Volkswagen managed to hang on to its global sales crown last year despite an aggressive challenge from its Euro-Asian rival, the Renault-Nissan-Mitsubishi Alliance.
The three top auto groups each managed to deliver more than 10 million vehicles worldwide last year, but the industry saw a sharp dip by General Motors, the long-time sales king sliding by more than 1 million sales for the year, into a distant fourth place.
VW said it delivered about 10.83 million vehicles last year, giving it a modest 70,000-unit lead over its closest rival — the fifth time in a row it led the industry. The German marque’s sales were up 0.9 percent for the year as it continued to recover from the diesel emissions scandal that had hammered its image, especially in the critical U.S. market.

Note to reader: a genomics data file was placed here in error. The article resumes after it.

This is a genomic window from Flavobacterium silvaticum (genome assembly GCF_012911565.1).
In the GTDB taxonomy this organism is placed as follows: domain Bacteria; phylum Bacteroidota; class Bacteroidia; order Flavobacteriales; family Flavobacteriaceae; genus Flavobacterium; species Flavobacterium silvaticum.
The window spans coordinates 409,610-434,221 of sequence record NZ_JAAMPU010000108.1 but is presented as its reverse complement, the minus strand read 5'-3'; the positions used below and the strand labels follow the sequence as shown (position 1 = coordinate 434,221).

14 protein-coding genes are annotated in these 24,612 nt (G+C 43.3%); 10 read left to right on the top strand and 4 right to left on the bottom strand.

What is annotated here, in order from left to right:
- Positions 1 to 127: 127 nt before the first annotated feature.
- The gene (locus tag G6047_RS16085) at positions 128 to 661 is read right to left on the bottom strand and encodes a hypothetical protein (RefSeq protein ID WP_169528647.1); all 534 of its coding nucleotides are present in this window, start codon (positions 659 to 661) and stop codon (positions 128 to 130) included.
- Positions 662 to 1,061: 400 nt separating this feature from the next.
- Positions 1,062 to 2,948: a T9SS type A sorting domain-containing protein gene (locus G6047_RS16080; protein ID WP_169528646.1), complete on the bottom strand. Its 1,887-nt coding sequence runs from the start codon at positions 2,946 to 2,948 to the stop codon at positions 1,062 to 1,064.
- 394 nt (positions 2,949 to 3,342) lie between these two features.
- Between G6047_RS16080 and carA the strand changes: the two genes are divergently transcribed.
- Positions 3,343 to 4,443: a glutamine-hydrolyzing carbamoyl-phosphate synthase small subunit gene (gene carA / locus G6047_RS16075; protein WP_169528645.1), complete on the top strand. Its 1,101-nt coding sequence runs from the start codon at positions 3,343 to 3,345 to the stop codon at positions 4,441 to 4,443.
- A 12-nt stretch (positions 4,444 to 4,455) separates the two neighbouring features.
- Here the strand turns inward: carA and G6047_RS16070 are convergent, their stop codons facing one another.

VW managed to fend off its rivals with the help of its MAN and Scania heavy truck subsidiaries. Excluding those, the Wolfsburg-based company sold a total of 10.6 million light-duty vehicles in 2018.
That means that the Renault-Nissan-Mitsubishi Alliance was able to maintain bragging rights in that segment, having sold 10.76 million light-duty products in 2018. None of the three partners sells heavy-duty trucks.
Until two years ago, what was then the Renault-Nissan Allliance was a distant challenger for global sales leadership. That changed when Nissan purchased a controlling stake in Mitsubishi. For 2018, that struggling Japanese automaker added sales of 1.2 million to the alliance total, up 18 percent for the year for Mitsubishi. In fact, the Euro-Asian group might have been able to topple VW overall were it not for a 2.8 percent sales decline by Nissan, which delivered 5.7 million light vehicles. The French partner, Renault, sold 3.9 million cars and light duty trucks, up 3.2 percent.